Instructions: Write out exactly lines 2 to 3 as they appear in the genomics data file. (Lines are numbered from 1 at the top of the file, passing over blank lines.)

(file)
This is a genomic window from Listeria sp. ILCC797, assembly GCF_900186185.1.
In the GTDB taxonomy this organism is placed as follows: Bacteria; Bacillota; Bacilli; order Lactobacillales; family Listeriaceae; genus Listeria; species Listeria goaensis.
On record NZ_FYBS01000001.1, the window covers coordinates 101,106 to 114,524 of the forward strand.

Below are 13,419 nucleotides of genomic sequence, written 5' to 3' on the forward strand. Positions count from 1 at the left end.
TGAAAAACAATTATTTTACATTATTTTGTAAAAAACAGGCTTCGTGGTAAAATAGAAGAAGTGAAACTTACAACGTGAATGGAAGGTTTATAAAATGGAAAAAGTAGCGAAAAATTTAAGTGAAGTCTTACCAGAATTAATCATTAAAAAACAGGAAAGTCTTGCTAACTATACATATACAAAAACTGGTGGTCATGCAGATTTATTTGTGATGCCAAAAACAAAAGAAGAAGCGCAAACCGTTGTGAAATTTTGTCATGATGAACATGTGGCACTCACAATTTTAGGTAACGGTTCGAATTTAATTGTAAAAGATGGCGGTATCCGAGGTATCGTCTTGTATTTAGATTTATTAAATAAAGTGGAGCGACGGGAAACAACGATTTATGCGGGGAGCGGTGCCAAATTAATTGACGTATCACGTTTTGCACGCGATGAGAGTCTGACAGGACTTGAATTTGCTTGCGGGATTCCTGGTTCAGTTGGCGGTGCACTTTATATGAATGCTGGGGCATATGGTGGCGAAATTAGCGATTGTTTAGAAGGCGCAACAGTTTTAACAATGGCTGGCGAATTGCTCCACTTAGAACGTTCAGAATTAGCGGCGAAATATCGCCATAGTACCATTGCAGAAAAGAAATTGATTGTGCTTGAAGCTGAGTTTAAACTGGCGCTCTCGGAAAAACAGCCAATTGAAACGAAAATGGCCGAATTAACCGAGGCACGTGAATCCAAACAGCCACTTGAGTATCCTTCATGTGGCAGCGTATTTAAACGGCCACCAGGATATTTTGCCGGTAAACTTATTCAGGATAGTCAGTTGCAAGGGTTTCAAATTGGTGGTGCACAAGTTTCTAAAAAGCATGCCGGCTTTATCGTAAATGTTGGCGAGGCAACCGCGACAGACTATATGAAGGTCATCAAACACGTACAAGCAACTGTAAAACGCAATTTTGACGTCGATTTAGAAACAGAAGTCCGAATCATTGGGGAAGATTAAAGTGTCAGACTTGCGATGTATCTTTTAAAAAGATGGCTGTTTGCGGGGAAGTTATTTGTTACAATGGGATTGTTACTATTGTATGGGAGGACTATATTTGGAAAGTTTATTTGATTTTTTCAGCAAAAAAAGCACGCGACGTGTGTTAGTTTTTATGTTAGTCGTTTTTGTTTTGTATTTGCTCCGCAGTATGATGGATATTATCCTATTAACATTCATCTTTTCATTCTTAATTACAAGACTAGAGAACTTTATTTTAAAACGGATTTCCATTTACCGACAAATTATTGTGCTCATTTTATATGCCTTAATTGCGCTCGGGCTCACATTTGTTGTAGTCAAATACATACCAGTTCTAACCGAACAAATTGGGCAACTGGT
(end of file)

In the GTDB taxonomy this organism is placed as follows: Bacteria; Bacillota; Bacilli; order Lactobacillales; family Listeriaceae; genus Listeria; species Listeria goaensis.
On record NZ_FYBS01000001.1, the window covers coordinates 101,106 to 114,524 of the forward strand.